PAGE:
What I Did on My Summer Vacation 2013 (The Oakland Cottage B&B)

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Oakland Cottage Asheville, NC

Oakland Cottage
Asheville, NC

The Oakland Cottage in Asheville, North Carolina is where we stayed for our first three nights of our vacation. It is managed and run by Jim and Mary. We were greeted warmly – like old friends. I knew immediately that we were going to enjoy our stay. The Oakland Cottage was built in the same timeframe as Biltmore House. It is said that one of the architects from Biltmore designed Oakland Cottage. I really appreciated all the craftsman-style architectural details and the beautiful antique appointments.

Lobby and Hall Toward Rooms

Lobby and Hall Toward Rooms

The building was used as a tuberculosis sanitarium for African Americans during the 1940s. Although there have been some changes to layout (our room was probably partially a porch in earlier years), the amazing floors and woodwork are all original. Today, Oakland Cottage is a lovely, accommodating B&B that I would gladly visit again and again.


Our Room was the Garden Room (Room 5). It’s a spacious room with a huge, king-sized bed. There is also a daybed/trundle. The bathroom sports a jetted tub with a great shower.

Garden Room (#5) Oakland Cottage

Garden Room (#5)
Oakland Cottage

Dressing Area Room #5 – Oakland Cottage

Through the sliding door is a small balcony with a small table and two chairs that overlooks the garden.

View of Garden From Room #5 - Oakland Cottage

View of Garden
From Room #5 – Oakland Cottage

Pretty Visitor to The Garden
Oakland Cottage

As I mentioned in an earlier post (and which will probably be a recurring theme), it rained much of the time while we vacationed. I have to say that the rain actually was welcomed in our room as we could open the sliding door a crack and listen to the rain fall through the night. So very soothing and restful. Another huge bonus was being awakened by the singing of a Carolina Wren (how very appropriate, I thought). I have to say, too, that the bed was amazing. It was so comfortable and the pillows…well, they were the best ever. I must remember to ask where those can be purchased.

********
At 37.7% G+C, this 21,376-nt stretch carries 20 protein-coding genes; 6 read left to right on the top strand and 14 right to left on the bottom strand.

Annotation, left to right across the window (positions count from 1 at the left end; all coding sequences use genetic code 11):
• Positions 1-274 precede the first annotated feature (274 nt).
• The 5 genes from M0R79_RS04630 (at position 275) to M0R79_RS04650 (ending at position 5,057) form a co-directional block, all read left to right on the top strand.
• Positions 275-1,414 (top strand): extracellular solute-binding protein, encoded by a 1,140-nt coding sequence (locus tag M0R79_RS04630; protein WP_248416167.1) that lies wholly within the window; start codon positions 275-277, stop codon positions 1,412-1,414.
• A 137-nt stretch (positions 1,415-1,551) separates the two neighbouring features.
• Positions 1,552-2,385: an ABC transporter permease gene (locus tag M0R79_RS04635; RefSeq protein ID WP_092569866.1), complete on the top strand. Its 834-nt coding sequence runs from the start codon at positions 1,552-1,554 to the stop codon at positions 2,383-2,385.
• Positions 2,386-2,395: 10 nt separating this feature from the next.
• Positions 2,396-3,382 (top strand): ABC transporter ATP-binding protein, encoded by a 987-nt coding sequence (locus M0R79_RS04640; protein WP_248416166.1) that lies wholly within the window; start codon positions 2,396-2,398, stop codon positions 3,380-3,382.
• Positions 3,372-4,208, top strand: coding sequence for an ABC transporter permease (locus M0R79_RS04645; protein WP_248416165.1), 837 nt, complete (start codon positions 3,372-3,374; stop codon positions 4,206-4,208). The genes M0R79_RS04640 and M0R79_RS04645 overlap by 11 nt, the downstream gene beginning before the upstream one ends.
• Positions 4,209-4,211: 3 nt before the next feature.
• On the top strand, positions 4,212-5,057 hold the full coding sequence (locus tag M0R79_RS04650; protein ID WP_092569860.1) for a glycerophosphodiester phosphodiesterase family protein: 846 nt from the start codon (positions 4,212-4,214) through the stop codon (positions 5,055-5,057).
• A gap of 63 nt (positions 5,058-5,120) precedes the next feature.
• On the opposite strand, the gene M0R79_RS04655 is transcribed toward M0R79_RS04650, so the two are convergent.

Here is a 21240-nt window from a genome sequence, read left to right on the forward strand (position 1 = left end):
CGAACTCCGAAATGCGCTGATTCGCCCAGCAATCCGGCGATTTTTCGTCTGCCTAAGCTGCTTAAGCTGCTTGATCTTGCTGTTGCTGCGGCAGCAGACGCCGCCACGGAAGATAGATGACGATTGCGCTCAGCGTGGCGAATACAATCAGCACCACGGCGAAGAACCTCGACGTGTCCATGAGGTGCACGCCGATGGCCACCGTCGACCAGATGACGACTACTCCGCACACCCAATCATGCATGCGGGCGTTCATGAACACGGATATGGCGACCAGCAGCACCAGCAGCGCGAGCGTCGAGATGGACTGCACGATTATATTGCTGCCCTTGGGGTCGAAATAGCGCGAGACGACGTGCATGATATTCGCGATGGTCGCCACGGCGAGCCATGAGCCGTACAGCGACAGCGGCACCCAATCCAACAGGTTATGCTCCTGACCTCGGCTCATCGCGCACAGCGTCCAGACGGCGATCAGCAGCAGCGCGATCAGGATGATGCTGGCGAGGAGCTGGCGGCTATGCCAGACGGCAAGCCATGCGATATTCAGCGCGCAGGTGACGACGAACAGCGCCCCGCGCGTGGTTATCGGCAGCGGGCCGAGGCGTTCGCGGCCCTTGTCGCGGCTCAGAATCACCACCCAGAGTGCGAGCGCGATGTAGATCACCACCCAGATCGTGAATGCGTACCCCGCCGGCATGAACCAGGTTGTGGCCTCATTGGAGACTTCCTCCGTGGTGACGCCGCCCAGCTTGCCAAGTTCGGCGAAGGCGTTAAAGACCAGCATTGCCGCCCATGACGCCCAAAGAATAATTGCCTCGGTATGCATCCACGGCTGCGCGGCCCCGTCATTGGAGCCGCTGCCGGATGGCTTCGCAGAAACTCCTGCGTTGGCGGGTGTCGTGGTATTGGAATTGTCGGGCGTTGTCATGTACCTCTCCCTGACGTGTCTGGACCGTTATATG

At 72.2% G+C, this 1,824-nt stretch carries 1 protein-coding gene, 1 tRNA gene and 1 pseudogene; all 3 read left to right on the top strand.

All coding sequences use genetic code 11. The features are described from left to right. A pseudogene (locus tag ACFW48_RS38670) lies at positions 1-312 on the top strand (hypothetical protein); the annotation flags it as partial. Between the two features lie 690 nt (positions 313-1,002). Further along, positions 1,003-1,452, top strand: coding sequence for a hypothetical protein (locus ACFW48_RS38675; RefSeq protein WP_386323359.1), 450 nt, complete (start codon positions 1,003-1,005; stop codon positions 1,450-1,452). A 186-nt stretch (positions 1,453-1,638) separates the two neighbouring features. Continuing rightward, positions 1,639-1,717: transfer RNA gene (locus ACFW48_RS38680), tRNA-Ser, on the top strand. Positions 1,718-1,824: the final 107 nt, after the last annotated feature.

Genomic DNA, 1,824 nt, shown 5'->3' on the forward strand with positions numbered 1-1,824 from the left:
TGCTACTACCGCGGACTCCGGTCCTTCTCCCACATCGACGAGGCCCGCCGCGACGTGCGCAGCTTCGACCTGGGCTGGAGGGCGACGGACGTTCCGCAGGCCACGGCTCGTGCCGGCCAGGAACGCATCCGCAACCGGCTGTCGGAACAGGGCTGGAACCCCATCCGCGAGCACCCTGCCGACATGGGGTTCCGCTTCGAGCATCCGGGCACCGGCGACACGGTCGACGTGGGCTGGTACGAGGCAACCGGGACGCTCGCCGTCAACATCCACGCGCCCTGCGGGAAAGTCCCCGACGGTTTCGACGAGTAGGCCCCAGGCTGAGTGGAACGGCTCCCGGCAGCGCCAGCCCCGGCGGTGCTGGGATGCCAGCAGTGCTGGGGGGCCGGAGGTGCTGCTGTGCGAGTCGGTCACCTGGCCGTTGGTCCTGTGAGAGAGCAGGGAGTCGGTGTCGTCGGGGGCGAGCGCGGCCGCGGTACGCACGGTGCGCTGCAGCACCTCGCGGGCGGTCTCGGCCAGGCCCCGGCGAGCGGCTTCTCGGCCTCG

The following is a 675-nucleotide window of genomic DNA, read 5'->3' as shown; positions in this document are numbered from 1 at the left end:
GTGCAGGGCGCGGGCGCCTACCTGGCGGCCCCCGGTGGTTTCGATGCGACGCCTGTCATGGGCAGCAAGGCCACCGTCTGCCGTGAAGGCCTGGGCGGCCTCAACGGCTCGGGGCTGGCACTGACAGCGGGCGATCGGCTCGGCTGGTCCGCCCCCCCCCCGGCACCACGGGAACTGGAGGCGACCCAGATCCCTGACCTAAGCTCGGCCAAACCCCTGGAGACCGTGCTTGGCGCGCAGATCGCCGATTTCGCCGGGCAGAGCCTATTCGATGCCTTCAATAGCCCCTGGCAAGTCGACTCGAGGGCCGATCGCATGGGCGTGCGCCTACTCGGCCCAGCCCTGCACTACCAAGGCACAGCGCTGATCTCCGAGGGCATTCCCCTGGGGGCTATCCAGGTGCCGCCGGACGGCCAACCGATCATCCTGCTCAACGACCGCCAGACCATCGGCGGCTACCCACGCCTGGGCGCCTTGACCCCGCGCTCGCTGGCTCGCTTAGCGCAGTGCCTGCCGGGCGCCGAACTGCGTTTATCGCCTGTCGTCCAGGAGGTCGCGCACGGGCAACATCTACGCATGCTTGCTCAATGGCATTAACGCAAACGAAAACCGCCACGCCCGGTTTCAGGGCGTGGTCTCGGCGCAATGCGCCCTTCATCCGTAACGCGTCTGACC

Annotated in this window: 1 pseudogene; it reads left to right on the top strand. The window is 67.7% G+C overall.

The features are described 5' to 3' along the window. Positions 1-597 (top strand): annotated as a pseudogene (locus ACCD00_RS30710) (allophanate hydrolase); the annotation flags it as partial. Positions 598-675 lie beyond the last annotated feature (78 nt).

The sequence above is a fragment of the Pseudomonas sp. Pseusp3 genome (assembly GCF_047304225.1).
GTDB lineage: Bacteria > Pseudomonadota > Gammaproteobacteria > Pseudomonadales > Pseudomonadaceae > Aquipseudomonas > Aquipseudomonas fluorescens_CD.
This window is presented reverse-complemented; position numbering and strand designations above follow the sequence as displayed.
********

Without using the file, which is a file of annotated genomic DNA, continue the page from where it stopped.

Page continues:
Open the Slider & Listen to the Rain/Birds

Open the Slider & Listen to the Rain/Birds

Prior to breakfast, we all gathered in the appropriately-named “Gathering Room” for coffee or tea which was served from a beautiful antique table. This was also where we met several of the other guests who were visiting at the same time. Every one of us seemed to be thoroughly enjoying ourselves, and I didn’t hear a single complaint.

The Gathering Room Oakland Cottage

The Gathering Room
Oakland Cottage

Coffee Before Breakfast Oakland Cottage

Coffee Before Breakfast
Oakland Cottage

Coffee/Tea Station Oakland Cottage

Having our dear friends, Gloria and Eric, with us was wonderful. We had so much to catch up on. We continued our conversation over an excellent breakfast served buffet style in the comfortable dining room. I must say that the food was very, very good and exactly what we needed to get our day of discovering Asheville started.


Breakfast Buffet Table

Breakfast Buffet Table


Breakfasting Area

Breakfasting Area

The front porch is another favorite spot. What a comfortable place it is to unwind after a day of exploring, or just sit, read and relax. 

Relaxing on the Front Porch Oakland Cottage

Relaxing on the Front Porch
Oakland Cottage

If you have an opportunity to visit Asheville, North Carolina, I highly recommend that you plan to stay at the Oakland Cottage. It’s convenient, unusually well-priced, and so comfortable, you may not want to leave. I know that we will be back.


Up Next: The Folk Art Center & The Grove Park Inn


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Than THESE in the Bush

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For the past several years, one of the main items on my “bucket list” has been to attend one of the Michigan Audubon trips to Sault Saint Marie, Michigan in the winter. We had signed up a number of times, but something had always come up to keep us from going on the trip. I was determined that this winter, we were going to make the trip and see some terrific birds.


Let me tell you a little about winter in Michigan. If you follow my blog, you know that this has been an extraordinarily cold and snowy winter. We’ve had temperatures below zero degrees Fahrenheit on multiple occasions. While this is definitely not preferred weather for the human species, it’s perfect for some of the boreal species of birds. These birds are at home in the very far north of Canada and Alaska. This year, nothing was going to stop us – and it didn’t.

Snowy Rid

Snowy Ride

We left Friday morning for Sault Saint Marie “the Soo.” There were several snow squalls along the way, but it made for a picturesque, albeit a bit dodgy, ride. I was glad that my Michigan-born husband was behind the wheel.

The BIG Bridge

The BIG Bridge

The ride across the Mackinac Straits over the big bridge was uneventful (thank goodness). The huge chunks of ice attest to the temperatures we’ve seen this winter. I have, however, seen old photos where the Straits have completely frozen and people have been able to walk from Mackinaw Island right to the mainland.

Talk about ICE

Talk about ICE